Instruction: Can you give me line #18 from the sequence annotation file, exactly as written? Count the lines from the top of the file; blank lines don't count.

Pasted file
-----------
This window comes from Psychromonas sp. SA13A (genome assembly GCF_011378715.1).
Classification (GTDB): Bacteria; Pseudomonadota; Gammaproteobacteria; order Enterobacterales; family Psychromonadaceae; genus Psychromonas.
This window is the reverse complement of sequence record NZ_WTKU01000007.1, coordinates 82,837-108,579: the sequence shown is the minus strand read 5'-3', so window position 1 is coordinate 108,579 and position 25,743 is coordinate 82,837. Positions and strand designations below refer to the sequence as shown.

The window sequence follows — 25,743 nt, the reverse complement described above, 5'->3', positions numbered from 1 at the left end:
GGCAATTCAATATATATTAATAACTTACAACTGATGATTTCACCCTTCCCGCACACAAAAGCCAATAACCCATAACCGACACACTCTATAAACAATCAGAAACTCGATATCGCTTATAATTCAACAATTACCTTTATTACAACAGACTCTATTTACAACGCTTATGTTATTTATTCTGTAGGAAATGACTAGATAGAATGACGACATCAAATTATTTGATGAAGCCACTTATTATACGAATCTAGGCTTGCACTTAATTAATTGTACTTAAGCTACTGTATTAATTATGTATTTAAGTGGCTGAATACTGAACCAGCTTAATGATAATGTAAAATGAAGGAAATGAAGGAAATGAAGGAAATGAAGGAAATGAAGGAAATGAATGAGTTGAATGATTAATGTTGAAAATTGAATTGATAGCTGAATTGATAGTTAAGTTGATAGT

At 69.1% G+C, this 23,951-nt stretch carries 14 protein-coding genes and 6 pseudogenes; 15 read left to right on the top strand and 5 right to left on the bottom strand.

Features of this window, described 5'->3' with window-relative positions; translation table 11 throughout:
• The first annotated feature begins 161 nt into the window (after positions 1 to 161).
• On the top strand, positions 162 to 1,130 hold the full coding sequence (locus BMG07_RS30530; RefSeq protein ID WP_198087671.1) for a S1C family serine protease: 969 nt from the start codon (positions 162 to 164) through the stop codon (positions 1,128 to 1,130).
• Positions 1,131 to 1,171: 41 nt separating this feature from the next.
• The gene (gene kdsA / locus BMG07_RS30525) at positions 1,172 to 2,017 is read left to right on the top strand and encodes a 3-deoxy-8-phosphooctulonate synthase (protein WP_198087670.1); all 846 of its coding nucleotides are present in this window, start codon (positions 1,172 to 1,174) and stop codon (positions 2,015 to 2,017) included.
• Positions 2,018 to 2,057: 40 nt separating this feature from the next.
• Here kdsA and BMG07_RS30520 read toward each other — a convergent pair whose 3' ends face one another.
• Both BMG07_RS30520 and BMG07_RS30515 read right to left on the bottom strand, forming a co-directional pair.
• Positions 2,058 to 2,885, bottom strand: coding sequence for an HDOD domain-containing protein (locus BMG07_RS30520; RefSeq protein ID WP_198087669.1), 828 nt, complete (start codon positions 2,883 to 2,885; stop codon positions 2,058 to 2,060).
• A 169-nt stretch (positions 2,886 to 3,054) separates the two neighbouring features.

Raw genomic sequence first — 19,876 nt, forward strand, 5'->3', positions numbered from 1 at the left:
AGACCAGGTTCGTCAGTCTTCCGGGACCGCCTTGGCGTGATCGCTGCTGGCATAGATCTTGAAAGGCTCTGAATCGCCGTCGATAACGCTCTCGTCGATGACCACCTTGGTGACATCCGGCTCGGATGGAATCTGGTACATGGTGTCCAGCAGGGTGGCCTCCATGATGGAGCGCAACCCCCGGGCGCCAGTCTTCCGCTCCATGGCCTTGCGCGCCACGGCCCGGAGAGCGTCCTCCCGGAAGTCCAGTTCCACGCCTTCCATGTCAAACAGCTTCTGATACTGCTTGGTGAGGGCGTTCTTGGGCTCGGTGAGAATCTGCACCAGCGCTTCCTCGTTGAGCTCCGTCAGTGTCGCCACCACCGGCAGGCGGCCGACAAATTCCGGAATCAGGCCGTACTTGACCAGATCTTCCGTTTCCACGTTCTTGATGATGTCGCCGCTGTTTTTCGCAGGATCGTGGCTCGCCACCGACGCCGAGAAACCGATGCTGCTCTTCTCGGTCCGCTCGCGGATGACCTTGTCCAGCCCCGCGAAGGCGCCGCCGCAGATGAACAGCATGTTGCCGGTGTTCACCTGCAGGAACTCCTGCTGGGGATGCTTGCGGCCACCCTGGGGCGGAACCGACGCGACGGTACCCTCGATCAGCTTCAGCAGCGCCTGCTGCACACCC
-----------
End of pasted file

AGACCAGGTTCGTCAGTCTTCCGGGACCGCCTTGGCGTGATCGCTGCTGGCATAGATCTTGAAAGGCTCTGAATCGCCGTCGATAACGCTCTCGTCGATGACCACCTTGGTGACATCCGGCTCGGATGGAATCTGGTACATGGTGTCCAGCAGGGTGGCCTCCATGATGGAGCGCAACCCCCGGGCGCCAGTCTTCCGCTCCATGGCCTTGCGCGCCACGGCCCGGAGAGCGTCCTCCCGGAAGTCCAGTTCCACGCCTTCCATGTCAAACAGCTTCTGATACTGCTTGGTGAGGGCGTTCTTGGGCTCGGTGAGAATCTGCACCAGCGCTTCCTCGTTGAGCTCCGTCAGTGTCGCCACCACCGGCAGGCGGCCGACAAATTCCGGAATCAGGCCGTACTTGACCAGATCTTCCGTTTCCACGTTCTTGATGATGTCGCCGCTGTTTTTCGCAGGATCGTGGCTCGCCACCGACGCCGAGAAACCGATGCTGCTCTTCTCGGTCCGCTCGCGGATGACCTTGTCCAGCCCCGCGAAGGCGCCGCCGCAGATGAACAGCATGTTGCCGGTGTTCACCTGCAGGAACTCCTGCTGGGGATGCTTGCGGCCACCCTGGGGCGGAACCGACGCGACGGTACCCTCGATCAGCTTCAGCAGCGCCTGCTGCACACCC